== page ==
SSHRC Grant Writing Workshop

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Transcript SSHRC Grant Writing Workshop

Grant Writing Session #1
OISE Student Success Centre (OSSC)
James Corcoran (CTL);
Gary Fogal (CTL); Steven Leigh (CTL);
Pamela Osmond (LHAE); Chloe Shantz-Hilkes (LHAE)
Lisa Chinchamie (APHD); Michelle Pon (CTL)
September 16, 2014
Participant backgrounds
Awards available
Evaluation criteria
Writing a program or plan of study letter
Application tips
Departmental contacts and other resources
Testimonials and tips
SSHRC Overview
• Doctoral Fellowships
• CGS Bombardier Doctoral
• CGS Master’s
CGS Bombardier Doctoral
• $35,000 a year for 36 months
• SSHRC selection committee only considers the
top-ranked SSHRC Doctoral Fellowship
• Must be in Year 1 or 2 when taking up the
Doctoral Fellowships
• 12-48 months duration
• Annual value: $20,000
• Quotas are based on previous success rates
• Each department has a different quota
CGS Master’s
• $17,500 for 12 months, non-renewable
• Quotas are based on enrolment
• Each department has a different quota based
on success rate and master’s population
SSHRC Doctoral Eligibility
Full-time student
Canadian citizen or resident
Pursuing a first doctoral degree
Overall average of at least A-, 80%, or a GPA of
3.7/4.0 (calculations differ depending on what
year you are currently in).
• Applicants can be in Years 1 through 4
CGS Master’s Eligibility
• Applicants must have completed, as of December 31 of the year of
application, between zero and 12 months of full-time studies (or
full-time equivalent) in:
– The master’s program for which you are requesting funding
• Not have previously held a CGS M
• Overall average of at least A-, 80%, or a GPA of 3.7/4.0 in the last
two completed years of study (full-time equivalent) - calculations
differ depending on what year you are currently in.
• Applicants (prospective students) to the program are now ranked at
the Department level.
• Submit online
• An eligible graduate program must have a significant research
SSHRC Doctoral Evaluation criteria
• past academic results, as demonstrated by
transcripts, awards and distinctions;
• the program of study and its potential
contribution to the advancement of knowledge;
• relevant professional and academic experience,
including research training, as demonstrated by
conference presentations and scholarly
• two written evaluations from referees
CGS Master’s Evaluation Criteria
• Academic Excellence:
As demonstrated by past academic results, transcripts,
awards and distinctions.
• Research Potential:
As demonstrated by the applicant’s research history,
his/her interest in discovery, the proposed research, its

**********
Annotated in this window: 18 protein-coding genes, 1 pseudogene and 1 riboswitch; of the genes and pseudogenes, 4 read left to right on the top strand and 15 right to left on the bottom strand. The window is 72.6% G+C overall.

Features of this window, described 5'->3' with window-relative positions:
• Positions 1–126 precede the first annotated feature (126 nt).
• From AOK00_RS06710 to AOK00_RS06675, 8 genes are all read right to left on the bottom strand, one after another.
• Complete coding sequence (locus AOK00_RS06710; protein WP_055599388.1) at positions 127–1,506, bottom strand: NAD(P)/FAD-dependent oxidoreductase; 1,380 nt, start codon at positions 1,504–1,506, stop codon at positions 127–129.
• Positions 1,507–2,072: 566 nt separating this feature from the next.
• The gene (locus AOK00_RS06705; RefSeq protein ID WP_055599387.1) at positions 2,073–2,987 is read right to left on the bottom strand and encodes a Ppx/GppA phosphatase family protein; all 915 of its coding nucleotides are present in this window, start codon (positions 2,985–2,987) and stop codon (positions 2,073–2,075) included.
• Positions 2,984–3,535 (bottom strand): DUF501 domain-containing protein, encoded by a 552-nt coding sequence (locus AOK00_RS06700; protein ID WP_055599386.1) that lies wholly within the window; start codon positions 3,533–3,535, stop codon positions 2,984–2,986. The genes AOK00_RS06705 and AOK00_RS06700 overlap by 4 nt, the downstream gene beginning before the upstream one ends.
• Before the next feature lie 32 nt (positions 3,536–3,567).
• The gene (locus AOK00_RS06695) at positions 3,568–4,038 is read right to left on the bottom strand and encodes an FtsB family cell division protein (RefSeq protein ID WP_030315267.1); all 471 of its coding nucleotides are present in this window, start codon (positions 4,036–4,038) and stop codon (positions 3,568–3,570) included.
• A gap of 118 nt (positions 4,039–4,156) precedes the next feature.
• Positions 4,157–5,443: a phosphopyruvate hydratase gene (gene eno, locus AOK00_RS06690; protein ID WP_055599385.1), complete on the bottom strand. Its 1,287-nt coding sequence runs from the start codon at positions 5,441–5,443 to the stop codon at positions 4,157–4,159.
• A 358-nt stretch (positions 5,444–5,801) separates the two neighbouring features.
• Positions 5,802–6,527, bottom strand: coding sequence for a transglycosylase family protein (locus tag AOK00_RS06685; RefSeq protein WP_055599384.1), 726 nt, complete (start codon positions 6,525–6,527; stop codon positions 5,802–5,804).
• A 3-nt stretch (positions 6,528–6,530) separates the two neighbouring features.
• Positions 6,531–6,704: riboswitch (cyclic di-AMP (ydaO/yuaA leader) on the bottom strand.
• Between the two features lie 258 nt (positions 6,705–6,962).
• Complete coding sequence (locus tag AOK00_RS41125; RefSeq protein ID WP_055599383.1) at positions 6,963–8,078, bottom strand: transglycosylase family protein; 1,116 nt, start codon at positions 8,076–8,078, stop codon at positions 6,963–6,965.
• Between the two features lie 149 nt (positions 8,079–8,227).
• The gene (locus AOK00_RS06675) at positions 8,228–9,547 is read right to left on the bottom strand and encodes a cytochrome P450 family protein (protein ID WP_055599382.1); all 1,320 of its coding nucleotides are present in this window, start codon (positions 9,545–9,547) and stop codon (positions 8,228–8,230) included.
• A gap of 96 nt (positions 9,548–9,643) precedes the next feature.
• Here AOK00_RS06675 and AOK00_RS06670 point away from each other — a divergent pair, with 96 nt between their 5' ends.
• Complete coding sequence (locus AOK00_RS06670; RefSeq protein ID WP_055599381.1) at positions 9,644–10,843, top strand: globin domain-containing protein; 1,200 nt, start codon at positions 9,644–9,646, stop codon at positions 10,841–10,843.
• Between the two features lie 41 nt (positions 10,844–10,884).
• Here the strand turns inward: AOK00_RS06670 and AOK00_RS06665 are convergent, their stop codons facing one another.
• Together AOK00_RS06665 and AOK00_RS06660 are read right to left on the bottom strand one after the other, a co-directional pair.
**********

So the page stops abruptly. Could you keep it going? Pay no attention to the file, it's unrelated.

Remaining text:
potential contribution to the advancement of knowledge in
the field, and any anticipated outcomes
• Personal characteristics & interpersonal skills:
As demonstrated by the applicant’s past professional and
relevant extracurricular interactions and collaborations
Application Tips
• Write down User ID and a password to access your application
• Complete and submit your application using the ResearchPortal.
• Write down User ID and a password to access your application
• Remember to “verify” your application when you are done. The
watermark should not appear.
• Complete and sign your checklist.
• Remember to sign your application!
Considerations When Crafting (or recrafting) Program or Plan of Study
• Audience (Generalist vs Specialist)
• Outlining
• Structure: content by section
• Style: conciseness; format (APA & SSHRC specs.)
• Revision
Tips – Program or Plan of Study
• Clearly state your research purpose and
• Make a strong case for the significance of your
research to theory and practice
• Use language that scholars who are not in your
field will understand.
• Select elements of your larger literature review
that clearly support your purpose and your
research methods.
• Present a workable research design in as much
detail as possible.
Further considerations:
Program or Plan of study
• Introduction: background and lit review (displaying broad
and specific knowledge)
• Problem: where is the gap?
• Positioning: how may my research contribute to
advancement of knowledge in this area?; how am I
uniquely qualified to carry out this research in a timely and
effective manner?
• Impact: so what? Why is this potential research important
and to whom? How will I disseminate my findings to
important stakeholders following completion?
The need for revision
• Part of writing process
• Should include multiple attempts
• Should include multiple stakeholders
Departmental contacts
• CTL: Michelle Pon
• LHAE: Sezen Atacan; Karen Palma
• SJE: Ann-Kristine Pearson
• APHD: Lisa Chinchamie
School of Graduate Studies: Scholarships and Awards
SSHRC Doctoral Fellowship
Canada Graduate Scholarship (CGS) – Masters
OISE Student Success Centre (OSSC)
School of Graduate Studies English Language Writing Support Centre (ELWS)
Suggestions for “best” practice
• Use multiple editors
• Consider taking ELWS courses
• Use OISE OSSC advisors and departmental
• Attention to detail – departmental liaison
• Carefully consider clarity and feasibility of
proposed research
• Edit, edit, re-edit
Gary Fogal (Doctoral SSHRC)
• Work the system – or not
e.g. Strengthening Centres of Creativity, Innovation
and Knowledge
• Precise, Organized & Clear
• Tap into available resources
– (writing centres, online resources, etc.)
• Tap into your supervisor (once)
• Sound confident (& avoid modesty)
• Present a project as being in motion
Pamela Osmond (Doctoral SSHRC)
See handout
Steven Leigh (CGS-M)
See handout
Chloe Shantz-Hilkes (CGS-M)
Michelle Pon (CTL) &
Lisa Chinchamie (APHD)
• Feel free to pose questions to one particular
panelist or the panel as a whole